Meet Alexander Stewart, the Canadian singer-songwriter who needs to be on your radar.
Born in Toronto and now LA-based, the artist has pretty much been surrounded by music all his life, but it really kicked off when he started a YouTube channel as a teenager. After his covers of hit songs such as Camila Cabello’s “Havana” gained major attention, he decided to take music as a career seriously and ultimately started recording his own material – flying back and forth from Toronto to LA. Fast forward, and Stewart has accumulated a dedicated, ever-growing fanbase, and his previous singles have instantly amassed millions of streams.
His brand new single, “Blame’s On Me,” is currently sitting on 22.5M streams on Spotify alone, but the release is only the beginning of what is due to be an eventful year for the artist. In a conversation with EUPHORIA., Stewart opened up about the challenges around writing “Blame’s On Me,” his creative process, and his love for TikTok.
Let’s get straight to it – you’ve recently dropped a new single “Blame’s On Me,” massive congratulations on its huge success so far! What inspired the song and what was your creative process for it?
I was in a relationship and it ended, and a lot of my other songs are all kind of about that but they’re all about me playing the role of the victim mostly. For this one, I had to sit with myself for a while and realize why it had ended and what was going on, and a lot of it this time was my fault which I wasn’t fully used to. I’m used to having my heart broken but I think my life has gotten very busy at that point in my life and I wasn’t really sure how to handle it and my relationship suffered because of it. I wasn’t there enough and so the relationship ended and I lost out on you know the person I love. I hadn’t written about it for like five months because I was a little emotional. I haven’t talked about it because I didn’t really know how to and then I walked into the studio one day and sat down and it was just like ‘I have to write about this’. It was all I could think about and I just sat down and the first thing I wrote was that the blame was on me in this relationship and then I was like that’s the song, so we just sat down for the next five hours, and did the entire thing. It felt so special and I was like “this has to come out immediately”.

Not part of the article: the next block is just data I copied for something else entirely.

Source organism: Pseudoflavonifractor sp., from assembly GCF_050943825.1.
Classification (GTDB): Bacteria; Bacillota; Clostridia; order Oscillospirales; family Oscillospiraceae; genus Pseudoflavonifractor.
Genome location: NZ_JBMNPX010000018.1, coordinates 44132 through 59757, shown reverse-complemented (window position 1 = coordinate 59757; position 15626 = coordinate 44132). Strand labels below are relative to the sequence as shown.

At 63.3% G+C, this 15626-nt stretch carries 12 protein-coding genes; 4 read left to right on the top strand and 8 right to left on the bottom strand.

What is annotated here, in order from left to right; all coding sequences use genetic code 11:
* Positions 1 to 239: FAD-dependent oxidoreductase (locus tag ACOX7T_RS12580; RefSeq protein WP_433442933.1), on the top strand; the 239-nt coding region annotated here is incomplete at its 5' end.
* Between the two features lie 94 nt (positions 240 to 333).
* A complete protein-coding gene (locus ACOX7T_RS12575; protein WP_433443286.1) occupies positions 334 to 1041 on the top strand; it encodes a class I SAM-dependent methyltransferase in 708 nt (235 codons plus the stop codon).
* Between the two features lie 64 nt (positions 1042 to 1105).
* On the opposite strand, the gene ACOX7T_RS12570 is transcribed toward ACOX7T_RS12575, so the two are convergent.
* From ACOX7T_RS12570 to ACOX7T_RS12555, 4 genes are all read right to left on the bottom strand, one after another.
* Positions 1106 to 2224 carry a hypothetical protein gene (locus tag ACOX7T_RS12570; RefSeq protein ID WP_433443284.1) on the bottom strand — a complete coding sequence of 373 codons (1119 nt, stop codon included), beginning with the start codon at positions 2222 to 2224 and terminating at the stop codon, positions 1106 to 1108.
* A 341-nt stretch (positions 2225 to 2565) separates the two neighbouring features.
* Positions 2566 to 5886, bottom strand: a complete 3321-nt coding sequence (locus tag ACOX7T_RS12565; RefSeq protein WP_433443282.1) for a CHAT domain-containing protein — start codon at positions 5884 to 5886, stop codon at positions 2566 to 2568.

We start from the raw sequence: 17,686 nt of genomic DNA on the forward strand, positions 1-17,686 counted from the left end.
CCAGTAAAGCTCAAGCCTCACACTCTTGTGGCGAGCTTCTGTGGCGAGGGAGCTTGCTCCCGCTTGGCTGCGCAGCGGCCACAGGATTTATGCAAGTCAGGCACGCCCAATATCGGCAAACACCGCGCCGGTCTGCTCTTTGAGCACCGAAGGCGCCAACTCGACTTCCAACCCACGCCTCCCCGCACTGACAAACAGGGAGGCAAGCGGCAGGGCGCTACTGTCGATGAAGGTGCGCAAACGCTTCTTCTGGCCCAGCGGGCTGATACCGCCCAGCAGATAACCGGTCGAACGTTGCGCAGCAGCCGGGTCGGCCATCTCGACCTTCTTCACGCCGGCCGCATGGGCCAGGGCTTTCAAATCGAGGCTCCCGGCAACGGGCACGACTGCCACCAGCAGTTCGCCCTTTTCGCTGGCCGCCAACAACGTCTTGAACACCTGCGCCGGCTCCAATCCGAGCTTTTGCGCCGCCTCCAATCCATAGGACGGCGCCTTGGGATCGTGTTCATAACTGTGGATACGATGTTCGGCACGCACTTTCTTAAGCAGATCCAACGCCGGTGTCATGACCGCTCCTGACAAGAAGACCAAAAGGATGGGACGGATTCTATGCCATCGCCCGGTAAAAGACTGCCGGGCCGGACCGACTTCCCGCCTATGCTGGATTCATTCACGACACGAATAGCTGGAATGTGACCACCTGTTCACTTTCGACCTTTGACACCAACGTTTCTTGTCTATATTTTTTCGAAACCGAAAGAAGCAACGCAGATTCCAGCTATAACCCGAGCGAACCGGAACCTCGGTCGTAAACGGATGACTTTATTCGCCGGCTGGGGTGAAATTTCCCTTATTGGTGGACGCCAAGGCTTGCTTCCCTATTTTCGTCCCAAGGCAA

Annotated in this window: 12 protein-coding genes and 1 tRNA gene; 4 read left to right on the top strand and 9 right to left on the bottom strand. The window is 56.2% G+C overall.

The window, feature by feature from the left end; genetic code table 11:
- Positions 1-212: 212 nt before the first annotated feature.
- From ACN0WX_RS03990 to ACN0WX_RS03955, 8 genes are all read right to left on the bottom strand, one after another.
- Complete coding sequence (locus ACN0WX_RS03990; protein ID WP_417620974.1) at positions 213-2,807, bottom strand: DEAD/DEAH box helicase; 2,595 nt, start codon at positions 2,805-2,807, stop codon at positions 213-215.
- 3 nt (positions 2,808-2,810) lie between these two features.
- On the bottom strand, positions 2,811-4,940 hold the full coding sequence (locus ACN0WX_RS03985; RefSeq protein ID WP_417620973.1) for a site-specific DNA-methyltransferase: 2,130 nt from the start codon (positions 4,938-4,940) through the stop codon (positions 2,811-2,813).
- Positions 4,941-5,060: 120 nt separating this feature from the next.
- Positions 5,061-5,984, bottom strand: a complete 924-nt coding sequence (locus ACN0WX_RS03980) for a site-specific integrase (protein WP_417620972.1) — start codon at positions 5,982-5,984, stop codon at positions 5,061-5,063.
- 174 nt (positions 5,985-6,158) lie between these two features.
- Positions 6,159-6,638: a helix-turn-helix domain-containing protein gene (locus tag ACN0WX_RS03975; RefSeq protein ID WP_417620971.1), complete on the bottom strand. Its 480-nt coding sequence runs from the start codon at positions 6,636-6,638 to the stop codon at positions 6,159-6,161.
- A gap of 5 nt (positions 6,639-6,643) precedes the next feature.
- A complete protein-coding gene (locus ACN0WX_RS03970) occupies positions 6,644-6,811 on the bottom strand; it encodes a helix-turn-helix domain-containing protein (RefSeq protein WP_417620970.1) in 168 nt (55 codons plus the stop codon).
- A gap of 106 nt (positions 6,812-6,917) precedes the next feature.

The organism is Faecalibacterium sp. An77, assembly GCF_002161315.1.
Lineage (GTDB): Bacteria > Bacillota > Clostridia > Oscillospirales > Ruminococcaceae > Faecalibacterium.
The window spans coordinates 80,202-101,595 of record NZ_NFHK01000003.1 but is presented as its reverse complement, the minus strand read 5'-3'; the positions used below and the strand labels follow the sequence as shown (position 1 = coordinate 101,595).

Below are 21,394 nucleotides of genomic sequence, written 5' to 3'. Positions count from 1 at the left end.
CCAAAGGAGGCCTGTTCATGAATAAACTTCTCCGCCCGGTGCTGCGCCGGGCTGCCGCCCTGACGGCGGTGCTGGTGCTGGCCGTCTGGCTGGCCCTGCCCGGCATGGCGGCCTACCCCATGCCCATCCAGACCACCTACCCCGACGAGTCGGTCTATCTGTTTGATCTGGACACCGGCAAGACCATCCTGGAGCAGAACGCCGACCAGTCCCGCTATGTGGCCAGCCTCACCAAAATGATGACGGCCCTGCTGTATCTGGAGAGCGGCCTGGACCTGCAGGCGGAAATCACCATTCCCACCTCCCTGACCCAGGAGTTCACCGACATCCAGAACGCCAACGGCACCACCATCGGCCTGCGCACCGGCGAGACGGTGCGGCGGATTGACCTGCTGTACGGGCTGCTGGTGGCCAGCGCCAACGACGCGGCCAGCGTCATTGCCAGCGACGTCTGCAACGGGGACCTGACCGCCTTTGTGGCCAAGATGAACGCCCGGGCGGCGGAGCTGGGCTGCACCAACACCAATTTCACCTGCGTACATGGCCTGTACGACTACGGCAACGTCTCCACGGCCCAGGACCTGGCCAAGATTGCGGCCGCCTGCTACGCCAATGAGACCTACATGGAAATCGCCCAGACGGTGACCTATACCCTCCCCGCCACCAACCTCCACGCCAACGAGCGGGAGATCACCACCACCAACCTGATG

I feel like after a break-up it’s so normal to jump into victim mode, did you find it challenging to own up to the blame once you wrote about it?
It’s kind of everybody’s first instinct, whether you are breaking up or getting broken up with. But the thing that’s been really interesting with this song is, I think a lot of people that are listening to it have had the same reaction to when I wrote it. A lot of people were relating to it in a sense of “yeah, I messed up and can see it in hindsight”. There were a lot of people on the flipside that were listening to it as if someone had written it for them, so they were talking about wishing that this was the song someone had sent them as an apology, and it was giving them some sort of closure. I didn’t even think about that side. I was literally terrified to release it because I’m calling myself a not-so-great person in this song, and talking about the whole reason we didn’t work out. It’s funny how art can be perceived in different ways.
Yeah, absolutely! Some probably used the song as a sort of accountability for themselves too. It’s great your fans have related to it in so many different ways! So when you’re creating a song, what is usually your creative process?